The boundaries between professional and personal life should be made clear in the workplace, disallowing unprofessional behaviour at work and ensuring those who display gross misconduct are reprimanded.
A tribunal hearing has revealed that a senior police officer, David Borrie, pressured an “extremely vulnerable” female employee to perform sex acts on him.
However, Borrie was not dismissed, and received only a quiet word from his Chief Constable, Mike Craik, at Northumbria Police who told him “don’t apply for promotion,” allowing him to keep his pension.
Disclosed files showed that Borrie, 57, of the Police’s Department of Professional Standards, allegedly groped the vulnerable employee in the office.
On a separate occasion, he took her to the pub for an afternoon drink where he pressured her into giving him oral sex.
An internal investigation led by the Independent Police Complaints Commission (IPCC) ruled that Borrie should receive a formal warning.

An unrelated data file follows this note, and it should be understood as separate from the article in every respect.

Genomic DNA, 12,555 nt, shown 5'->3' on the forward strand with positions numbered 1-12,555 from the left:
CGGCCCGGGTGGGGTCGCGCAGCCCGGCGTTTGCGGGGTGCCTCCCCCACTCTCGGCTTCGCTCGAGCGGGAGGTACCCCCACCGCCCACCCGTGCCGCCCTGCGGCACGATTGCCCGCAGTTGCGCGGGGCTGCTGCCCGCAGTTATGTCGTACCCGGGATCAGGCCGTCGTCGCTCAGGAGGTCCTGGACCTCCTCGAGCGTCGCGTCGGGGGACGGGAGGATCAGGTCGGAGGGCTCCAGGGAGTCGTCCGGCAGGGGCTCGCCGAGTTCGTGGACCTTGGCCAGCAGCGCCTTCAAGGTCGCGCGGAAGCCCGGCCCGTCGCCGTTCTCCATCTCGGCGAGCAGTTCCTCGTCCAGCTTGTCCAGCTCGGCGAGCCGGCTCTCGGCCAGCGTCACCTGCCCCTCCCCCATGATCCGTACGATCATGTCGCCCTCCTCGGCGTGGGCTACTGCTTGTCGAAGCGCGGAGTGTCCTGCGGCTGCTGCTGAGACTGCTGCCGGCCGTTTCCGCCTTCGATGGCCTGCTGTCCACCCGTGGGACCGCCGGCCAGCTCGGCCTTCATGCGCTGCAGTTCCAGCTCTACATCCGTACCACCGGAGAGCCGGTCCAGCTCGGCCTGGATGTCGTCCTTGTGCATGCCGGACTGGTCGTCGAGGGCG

Damaging the respectability, trust and ethical understanding associated with the police force, the mishandling of these allegations show gross misconduct from both the employee and manager, where issues were not solved in accordance with the law.
It was exposed by Denise Aubrey, former Head of Legal Services at the force, 54, who was fired after supposedly revealing information about the affairs – which she denies.
According to The Telegraph, Aubrey, during the hearing in North Shields, North Tyneside, said: “Superintendent Borrie, a high ranking officer in the Professional Standards Department (PSD) pursued a junior civilian staff member. He was 44, she was in her twenties and she was extremely vulnerable.”
It’s not the first scandal at the Northumbria Police department to come to light, with Craik also being accused of covering up allegations of an affair with another high ranking officer.
Aubrey accused her former bosses of “unfair dismissal following a protected disclosure, sex discrimination, disability discrimination, victimisation and harassment”.
Her allegations revealed officers were: “having an inappropriate relationship with a female suspect on bail and whose charges were later dropped,” and also “numerous failures involving the seizure and handling of firearms, failing to investigate arson and fraud, misleading other officers about the investigations and disclosing police information to criminals.”
How personal should an employee's professional life be? And what steps should be taken if these lines become blurred? Tell us in the comments...